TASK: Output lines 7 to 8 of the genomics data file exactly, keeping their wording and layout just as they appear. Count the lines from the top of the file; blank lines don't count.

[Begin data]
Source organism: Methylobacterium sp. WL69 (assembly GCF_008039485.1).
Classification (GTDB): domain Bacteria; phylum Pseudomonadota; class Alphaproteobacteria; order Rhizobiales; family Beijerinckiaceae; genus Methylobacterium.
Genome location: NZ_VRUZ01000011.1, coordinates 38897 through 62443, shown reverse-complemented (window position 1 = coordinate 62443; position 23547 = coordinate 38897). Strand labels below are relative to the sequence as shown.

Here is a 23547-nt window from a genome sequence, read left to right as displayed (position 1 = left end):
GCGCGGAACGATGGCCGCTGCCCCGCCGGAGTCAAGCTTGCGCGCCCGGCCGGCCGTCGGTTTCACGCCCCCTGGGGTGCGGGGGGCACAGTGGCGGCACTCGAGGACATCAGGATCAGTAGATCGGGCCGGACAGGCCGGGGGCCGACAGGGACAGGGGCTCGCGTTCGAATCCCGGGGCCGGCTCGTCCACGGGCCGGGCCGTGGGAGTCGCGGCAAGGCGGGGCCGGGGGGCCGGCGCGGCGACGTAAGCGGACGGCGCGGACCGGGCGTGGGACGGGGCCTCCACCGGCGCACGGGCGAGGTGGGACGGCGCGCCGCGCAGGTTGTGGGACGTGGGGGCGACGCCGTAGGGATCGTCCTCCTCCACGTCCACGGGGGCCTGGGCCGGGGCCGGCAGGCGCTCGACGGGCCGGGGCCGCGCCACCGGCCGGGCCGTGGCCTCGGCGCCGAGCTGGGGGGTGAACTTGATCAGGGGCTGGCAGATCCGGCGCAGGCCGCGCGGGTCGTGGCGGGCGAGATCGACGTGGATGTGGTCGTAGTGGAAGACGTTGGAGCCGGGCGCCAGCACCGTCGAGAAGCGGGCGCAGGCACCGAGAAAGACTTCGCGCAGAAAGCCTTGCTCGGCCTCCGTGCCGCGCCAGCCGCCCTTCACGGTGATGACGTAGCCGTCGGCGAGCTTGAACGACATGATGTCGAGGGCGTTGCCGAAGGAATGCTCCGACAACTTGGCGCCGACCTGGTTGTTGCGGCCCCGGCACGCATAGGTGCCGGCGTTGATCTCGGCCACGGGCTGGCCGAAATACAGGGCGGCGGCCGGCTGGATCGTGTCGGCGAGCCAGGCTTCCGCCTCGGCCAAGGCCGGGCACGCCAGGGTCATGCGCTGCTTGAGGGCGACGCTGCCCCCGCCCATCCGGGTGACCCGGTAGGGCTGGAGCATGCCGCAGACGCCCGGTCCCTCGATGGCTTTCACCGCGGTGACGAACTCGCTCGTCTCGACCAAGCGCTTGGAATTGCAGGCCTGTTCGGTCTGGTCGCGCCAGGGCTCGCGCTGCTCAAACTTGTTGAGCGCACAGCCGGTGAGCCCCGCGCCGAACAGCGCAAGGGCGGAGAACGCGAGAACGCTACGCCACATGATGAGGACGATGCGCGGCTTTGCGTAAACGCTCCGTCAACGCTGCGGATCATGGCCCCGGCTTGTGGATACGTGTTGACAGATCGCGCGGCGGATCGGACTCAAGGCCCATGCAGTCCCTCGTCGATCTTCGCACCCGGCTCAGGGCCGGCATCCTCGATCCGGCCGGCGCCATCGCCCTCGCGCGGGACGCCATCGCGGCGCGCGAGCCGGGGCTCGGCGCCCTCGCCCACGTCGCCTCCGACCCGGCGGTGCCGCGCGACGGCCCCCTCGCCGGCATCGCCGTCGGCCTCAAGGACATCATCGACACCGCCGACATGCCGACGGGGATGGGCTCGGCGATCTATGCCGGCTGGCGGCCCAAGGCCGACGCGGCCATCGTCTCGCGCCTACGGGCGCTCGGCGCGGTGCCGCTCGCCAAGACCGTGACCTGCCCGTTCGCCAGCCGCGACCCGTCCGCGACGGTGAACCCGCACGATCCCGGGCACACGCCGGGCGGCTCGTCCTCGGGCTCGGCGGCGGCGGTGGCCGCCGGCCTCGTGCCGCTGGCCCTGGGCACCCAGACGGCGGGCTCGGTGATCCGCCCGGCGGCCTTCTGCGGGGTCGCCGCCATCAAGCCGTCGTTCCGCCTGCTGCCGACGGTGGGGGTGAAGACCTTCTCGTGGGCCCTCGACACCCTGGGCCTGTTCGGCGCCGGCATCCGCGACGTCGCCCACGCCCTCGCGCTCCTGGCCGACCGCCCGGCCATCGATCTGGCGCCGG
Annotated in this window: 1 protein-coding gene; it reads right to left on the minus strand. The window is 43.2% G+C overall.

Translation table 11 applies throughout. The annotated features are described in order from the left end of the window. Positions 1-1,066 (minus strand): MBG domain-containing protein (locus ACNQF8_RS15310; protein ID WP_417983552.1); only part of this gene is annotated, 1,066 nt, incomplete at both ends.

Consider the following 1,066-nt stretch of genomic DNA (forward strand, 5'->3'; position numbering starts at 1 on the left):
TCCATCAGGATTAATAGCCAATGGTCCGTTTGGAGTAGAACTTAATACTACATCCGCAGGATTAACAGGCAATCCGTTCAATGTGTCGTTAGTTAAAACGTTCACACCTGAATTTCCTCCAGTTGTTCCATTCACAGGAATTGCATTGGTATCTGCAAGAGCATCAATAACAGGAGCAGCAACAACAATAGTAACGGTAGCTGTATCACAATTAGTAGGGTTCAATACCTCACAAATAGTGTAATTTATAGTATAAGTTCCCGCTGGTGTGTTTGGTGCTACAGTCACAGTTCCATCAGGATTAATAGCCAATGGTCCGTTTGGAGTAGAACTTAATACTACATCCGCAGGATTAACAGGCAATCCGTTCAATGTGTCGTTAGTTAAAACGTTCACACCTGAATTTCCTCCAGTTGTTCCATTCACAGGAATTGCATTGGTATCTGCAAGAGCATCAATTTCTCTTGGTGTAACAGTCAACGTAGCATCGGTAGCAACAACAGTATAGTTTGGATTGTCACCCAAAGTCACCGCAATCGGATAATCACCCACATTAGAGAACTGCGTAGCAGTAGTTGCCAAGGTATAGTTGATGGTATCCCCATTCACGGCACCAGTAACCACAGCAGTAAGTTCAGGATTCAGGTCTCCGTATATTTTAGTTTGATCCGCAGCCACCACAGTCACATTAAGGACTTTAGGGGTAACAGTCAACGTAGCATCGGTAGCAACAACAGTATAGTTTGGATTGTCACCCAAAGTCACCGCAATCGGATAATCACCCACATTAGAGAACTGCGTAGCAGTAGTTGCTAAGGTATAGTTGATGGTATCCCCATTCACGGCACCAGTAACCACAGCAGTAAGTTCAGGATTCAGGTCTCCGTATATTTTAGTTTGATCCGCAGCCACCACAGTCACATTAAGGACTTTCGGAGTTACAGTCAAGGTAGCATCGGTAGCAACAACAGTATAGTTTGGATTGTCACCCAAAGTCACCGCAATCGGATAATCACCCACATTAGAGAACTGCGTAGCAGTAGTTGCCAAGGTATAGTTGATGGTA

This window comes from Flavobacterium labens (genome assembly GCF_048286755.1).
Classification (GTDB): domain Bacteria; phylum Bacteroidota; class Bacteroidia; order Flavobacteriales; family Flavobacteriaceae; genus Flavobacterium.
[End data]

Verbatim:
Translation table 11 applies throughout. The annotated features are described in order from the left end of the window. Positions 1-1,066 (minus strand): MBG domain-containing protein (locus ACNQF8_RS15310; protein ID WP_417983552.1); only part of this gene is annotated, 1,066 nt, incomplete at both ends.

Consider the following 1,066-nt stretch of genomic DNA (forward strand, 5'->3'; position numbering starts at 1 on the left):